OIA VantagePoint: May 2011 Outdoor Product Sales Rise Just 1.7 Percent
Unusual Weather Patterns and Consumer Uncertainty Contribute to Lackluster Sales Growth. The outdoor product business trailed the general retail market in growth during May, ending the month up only 1.7 percent to $808.5 million in sales tracked by
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Unusual Weather Patterns and Consumer Uncertainty Contribute to Lackluster Sales Growth
The outdoor product business trailed the general retail market in growth during May, ending the month up only 1.7 percent to $808.5 million in sales tracked by SportsScanInfo for OIA VantagePointâ„¢. Though the broader market saw much of the upswing in retail sales come from inflationary pressures on basic goods and services, tough year-ago comparisons and the weather fluctuations put a slight damper on outdoor product sales. Outdoor product retailers experienced a low-single-digit decline in Outdoor Apparel sales and a flat trend in Outdoor Hardgoods in May, which was partially offset by a healthy high-single digit increase in Outdoor Footwear sales for the month.
Overall Outdoor Footwear sales increased 8.3% to $194.5 million in May in the channels tracked by SportScanInfo for OIA VantagePointâ„¢, with a significant portion of sales coming from the fastâ€growing Natural/Minimalist categories. Other footwear categories may be seeing a cannibalization of sales. Sales of Trail Running Shoes fell in strong doubleâ€digits for the period. That also held true for the Functional Outdoor Footwear category where tripleâ€digit growth in Natural/Minimalist styles and doubleâ€digit growth in Outdoor Crosstraining (Multiâ€Sport) Footwear compared against a decline in Light Hiking.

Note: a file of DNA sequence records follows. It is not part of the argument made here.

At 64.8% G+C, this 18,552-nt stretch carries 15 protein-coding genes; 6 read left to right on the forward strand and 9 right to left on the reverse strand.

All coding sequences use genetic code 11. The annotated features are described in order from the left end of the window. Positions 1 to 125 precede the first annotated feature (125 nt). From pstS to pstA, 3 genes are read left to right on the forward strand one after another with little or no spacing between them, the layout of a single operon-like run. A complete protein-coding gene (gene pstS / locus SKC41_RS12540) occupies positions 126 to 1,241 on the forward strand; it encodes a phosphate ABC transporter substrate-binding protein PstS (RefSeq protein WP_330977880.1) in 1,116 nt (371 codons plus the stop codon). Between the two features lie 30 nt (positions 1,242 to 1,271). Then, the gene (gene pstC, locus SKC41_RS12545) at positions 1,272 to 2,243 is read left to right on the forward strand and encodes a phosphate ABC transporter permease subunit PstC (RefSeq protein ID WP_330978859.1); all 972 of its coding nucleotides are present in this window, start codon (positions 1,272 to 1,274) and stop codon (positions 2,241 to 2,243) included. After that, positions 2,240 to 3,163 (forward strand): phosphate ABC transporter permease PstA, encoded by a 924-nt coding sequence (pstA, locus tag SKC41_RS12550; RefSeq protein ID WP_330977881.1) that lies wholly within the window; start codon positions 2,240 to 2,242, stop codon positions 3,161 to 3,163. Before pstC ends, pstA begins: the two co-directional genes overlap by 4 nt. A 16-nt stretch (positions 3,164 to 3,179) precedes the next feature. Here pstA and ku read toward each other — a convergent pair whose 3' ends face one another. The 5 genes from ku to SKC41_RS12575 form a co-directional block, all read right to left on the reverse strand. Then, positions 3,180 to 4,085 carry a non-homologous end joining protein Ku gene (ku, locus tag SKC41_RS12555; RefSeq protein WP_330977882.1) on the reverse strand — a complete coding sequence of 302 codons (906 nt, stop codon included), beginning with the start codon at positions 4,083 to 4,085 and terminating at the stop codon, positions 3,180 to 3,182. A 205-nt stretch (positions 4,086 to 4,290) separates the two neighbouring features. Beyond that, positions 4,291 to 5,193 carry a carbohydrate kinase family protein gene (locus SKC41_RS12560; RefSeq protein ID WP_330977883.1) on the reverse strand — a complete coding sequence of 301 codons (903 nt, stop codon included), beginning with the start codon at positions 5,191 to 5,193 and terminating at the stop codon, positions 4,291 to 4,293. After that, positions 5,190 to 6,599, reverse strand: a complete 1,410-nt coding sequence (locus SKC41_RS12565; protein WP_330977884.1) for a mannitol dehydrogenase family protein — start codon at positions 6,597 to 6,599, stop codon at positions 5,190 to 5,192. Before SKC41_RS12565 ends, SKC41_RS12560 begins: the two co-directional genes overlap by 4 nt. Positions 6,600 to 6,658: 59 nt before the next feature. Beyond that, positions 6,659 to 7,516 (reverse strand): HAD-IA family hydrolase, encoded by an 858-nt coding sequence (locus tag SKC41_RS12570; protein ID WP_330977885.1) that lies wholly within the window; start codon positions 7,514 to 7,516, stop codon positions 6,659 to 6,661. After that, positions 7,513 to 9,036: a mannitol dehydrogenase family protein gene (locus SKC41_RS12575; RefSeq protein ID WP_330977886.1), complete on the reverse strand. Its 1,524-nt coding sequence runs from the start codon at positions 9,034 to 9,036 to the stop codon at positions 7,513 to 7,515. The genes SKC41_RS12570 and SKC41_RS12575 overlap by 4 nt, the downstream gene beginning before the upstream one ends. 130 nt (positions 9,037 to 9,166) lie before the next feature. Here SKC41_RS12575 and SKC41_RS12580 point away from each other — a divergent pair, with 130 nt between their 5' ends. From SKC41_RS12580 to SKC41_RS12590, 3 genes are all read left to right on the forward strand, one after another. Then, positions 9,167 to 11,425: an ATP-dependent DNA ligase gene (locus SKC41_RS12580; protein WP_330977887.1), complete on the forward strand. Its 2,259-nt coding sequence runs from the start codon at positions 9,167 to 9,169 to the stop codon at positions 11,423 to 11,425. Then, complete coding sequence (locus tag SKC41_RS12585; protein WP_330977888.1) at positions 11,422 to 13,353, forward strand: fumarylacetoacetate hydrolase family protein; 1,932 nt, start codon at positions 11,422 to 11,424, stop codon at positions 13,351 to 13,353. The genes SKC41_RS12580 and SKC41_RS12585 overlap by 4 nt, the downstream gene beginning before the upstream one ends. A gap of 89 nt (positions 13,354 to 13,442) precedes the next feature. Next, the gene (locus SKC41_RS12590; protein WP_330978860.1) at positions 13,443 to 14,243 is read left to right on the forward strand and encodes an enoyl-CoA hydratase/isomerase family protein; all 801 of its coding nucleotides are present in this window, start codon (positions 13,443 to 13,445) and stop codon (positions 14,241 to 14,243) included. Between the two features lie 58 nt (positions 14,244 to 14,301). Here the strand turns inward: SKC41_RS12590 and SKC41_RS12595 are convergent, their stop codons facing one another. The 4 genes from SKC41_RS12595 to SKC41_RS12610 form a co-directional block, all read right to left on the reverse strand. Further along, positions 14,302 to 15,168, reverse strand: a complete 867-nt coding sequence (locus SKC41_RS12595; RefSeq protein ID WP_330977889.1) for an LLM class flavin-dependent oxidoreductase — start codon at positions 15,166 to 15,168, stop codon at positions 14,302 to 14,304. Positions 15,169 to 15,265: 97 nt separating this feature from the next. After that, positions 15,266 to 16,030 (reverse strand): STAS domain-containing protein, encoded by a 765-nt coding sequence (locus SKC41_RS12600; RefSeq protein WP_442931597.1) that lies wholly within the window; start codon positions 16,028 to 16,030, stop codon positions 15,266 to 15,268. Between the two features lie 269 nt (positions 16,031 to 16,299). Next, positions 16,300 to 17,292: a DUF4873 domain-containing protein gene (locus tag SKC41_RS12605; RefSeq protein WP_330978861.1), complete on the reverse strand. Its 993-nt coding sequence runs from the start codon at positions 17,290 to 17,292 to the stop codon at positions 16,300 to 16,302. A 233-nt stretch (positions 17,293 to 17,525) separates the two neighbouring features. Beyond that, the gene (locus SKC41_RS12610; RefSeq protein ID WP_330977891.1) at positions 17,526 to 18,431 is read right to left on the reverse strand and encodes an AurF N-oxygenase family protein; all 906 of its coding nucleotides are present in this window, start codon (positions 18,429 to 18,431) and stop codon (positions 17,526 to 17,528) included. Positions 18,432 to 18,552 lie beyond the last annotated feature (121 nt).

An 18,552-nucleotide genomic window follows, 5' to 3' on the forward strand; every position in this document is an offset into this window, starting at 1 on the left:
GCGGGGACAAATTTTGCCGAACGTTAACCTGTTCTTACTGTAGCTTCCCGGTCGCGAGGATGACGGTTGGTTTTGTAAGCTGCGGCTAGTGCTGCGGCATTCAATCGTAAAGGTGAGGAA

Outdoor Apparel sales took a bit of a hit in May, dipping 2.0 percent to $137.0 million in the period, thanks to continued erratic weather that did not allow consumers to settle into a solid seasonal buying pattern until late in the month. The erratic weather â€” and the presence of new snowfall and open ski resorts â€” may have helped boost the sales on Outdoor Outerwear and Baselayers for the month. The categories still represent a smaller portion of overall Outdoor Apparel sales for the period, but combined still contributed 21.5 percent of sales in a month that should be more about shorts and tees. The obvious loser in the weatherâ€impacted month was the Outdoor Sportswear business, which lost nearly five percentage points of share versus the comparable month in 2010.
The weather impact continued in Hardgoods as rain, melting snow and the resulting swollen rivers and streams had a noticeable impact on boat sales and fishing equipment at specialty stores even as late snows kept Snow Sports hardgoods heading out the door at full retail prices. It all balanced out though, with overall Outdoor Hardgoods sales fairly flat for the retail fiscal month of May, inching up just 0.2 percent to $477.0 million for the fourâ€week period ending May 28, 2011.
Among the nine channels tracked by OIA VantagePointâ„¢ for outdoor-related product sales, consistently strong growth continues to come from the Internet/Catalog channel, as the near-standardization of free shipping and broader inventory choices continue to present an attractive alternative to spending gas money on a multi-stop shopping trip.
OIA members can access the OIA VantagePointâ„¢ monthly trend report for May 2011 by logging in to http://www.outdoorindustry.org/vantagepoint.